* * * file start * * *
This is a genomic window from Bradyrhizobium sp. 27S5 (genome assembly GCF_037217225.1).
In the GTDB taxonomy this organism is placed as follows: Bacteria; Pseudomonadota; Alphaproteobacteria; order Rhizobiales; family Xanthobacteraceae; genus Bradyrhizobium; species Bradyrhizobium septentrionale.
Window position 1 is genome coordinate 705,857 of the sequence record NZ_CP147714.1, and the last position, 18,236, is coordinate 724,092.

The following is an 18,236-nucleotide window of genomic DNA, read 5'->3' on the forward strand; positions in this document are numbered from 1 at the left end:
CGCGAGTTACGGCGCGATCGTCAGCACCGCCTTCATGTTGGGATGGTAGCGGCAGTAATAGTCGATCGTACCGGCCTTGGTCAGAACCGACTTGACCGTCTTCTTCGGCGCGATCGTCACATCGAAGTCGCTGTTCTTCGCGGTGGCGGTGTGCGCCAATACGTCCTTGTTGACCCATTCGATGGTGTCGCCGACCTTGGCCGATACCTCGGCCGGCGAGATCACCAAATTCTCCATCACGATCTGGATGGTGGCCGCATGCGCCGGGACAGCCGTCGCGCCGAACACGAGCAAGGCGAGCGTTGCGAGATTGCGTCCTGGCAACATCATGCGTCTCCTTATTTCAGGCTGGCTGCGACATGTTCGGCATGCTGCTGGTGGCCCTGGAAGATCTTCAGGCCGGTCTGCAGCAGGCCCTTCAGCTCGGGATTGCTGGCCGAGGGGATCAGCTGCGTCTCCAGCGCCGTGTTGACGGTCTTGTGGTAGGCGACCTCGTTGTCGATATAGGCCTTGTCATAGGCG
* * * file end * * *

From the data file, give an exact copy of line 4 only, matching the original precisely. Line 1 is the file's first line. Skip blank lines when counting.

The following is an 18,236-nucleotide window of genomic DNA, read 5'->3' on the forward strand; positions in this document are numbered from 1 at the left end: